For the traveler, the appeal of Hong Kong is — as it’s always been — that unique sense of history, energy and landscape. Whether in the green hills of the New Territories or the dense tower blocks of the Mid Levels, there’s nowhere like it on Earth.
It’s currently governed under an unusual structure, known as one country, two systems. That means that although it’s part of China, it has separate laws.
In Hong Kong, they’re used to working across divides — whether geographical, lingual or ideological.
For some, that unique political experiment is beginning to take its toll.
Back in 1997, when Britain handed Hong Kong back to China after more than 150 years, China agreed to maintain its British-implemented government system for 50 years.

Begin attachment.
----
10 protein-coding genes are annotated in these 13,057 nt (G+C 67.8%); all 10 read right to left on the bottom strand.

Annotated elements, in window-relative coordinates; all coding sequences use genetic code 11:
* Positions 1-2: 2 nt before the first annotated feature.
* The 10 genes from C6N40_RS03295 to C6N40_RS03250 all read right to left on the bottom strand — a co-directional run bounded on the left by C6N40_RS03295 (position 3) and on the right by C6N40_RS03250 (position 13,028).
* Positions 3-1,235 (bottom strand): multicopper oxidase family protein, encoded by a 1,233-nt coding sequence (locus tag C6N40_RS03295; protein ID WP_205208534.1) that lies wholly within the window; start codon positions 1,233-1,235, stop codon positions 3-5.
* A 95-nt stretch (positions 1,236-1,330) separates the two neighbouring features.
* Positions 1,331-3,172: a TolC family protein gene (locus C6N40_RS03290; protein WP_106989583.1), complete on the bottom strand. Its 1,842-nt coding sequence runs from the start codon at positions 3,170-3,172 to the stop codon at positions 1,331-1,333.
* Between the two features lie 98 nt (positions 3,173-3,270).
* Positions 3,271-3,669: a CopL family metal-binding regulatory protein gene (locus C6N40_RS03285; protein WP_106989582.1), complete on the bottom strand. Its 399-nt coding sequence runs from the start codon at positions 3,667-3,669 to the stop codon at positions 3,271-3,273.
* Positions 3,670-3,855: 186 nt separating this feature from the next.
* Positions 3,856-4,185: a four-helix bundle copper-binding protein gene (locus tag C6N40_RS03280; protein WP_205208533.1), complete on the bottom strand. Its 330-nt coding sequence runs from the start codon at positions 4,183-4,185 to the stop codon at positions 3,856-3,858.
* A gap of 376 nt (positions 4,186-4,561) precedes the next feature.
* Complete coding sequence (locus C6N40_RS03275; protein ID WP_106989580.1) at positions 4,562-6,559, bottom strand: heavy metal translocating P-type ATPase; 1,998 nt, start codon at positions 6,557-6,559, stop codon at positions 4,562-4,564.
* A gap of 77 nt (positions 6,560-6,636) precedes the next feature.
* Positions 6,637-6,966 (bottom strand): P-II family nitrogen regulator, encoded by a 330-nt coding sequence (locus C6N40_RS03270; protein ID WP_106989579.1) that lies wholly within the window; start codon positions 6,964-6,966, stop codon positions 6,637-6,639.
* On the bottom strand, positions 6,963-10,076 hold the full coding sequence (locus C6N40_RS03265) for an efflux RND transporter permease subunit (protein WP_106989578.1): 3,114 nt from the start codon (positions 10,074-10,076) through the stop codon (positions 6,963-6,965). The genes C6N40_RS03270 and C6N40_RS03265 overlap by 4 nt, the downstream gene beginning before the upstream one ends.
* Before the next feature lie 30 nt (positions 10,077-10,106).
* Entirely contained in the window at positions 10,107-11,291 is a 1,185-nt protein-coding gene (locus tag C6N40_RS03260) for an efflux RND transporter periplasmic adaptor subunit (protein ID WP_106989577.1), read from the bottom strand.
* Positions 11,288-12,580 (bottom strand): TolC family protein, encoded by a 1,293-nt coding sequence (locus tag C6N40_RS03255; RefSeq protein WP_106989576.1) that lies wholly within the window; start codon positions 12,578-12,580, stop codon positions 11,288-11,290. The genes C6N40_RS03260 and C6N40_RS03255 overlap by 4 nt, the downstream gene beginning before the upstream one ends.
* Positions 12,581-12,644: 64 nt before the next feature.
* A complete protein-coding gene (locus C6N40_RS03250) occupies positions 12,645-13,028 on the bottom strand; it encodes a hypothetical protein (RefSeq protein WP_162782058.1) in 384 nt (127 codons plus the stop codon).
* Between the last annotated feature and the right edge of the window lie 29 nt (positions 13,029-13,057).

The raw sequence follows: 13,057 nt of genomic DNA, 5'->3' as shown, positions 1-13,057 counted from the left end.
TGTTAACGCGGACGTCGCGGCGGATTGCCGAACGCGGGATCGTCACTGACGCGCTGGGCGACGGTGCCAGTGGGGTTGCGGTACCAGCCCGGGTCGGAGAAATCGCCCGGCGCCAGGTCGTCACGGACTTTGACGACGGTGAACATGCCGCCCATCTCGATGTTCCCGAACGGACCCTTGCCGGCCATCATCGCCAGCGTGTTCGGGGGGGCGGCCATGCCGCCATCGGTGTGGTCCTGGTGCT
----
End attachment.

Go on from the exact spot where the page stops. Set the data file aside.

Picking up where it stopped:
The Hong Kong Basic Law guarantees the freedoms of the people, such as the right to protest, the right to a free press, freedom of speech and so on.
In fact, restrictions from China have led to pro-democracy protests, such as the 2014 “Umbrella Movement,” which challenged Beijing’s interference in Hong Kong’s political affairs and demanded Hong Kong be allowed to choose its own leaders.
Fears for future
With a name like Demon Chef, Alvin Leung lets you know he means business in the kitchen. See how he creates Ode to the Dragon a dish named after a world legend.
Now, with only 28 years remaining on the original plan, no one really knows what comes next. Will things stay as they are, move forward or could they take a step back once the 50 years are up?
One thing’s for certain: Hong Kong has gone through many significant changes since the handover.
With a population of more than 6.5 million people and growing wealth and resources, it was already considered a city on the rise back then.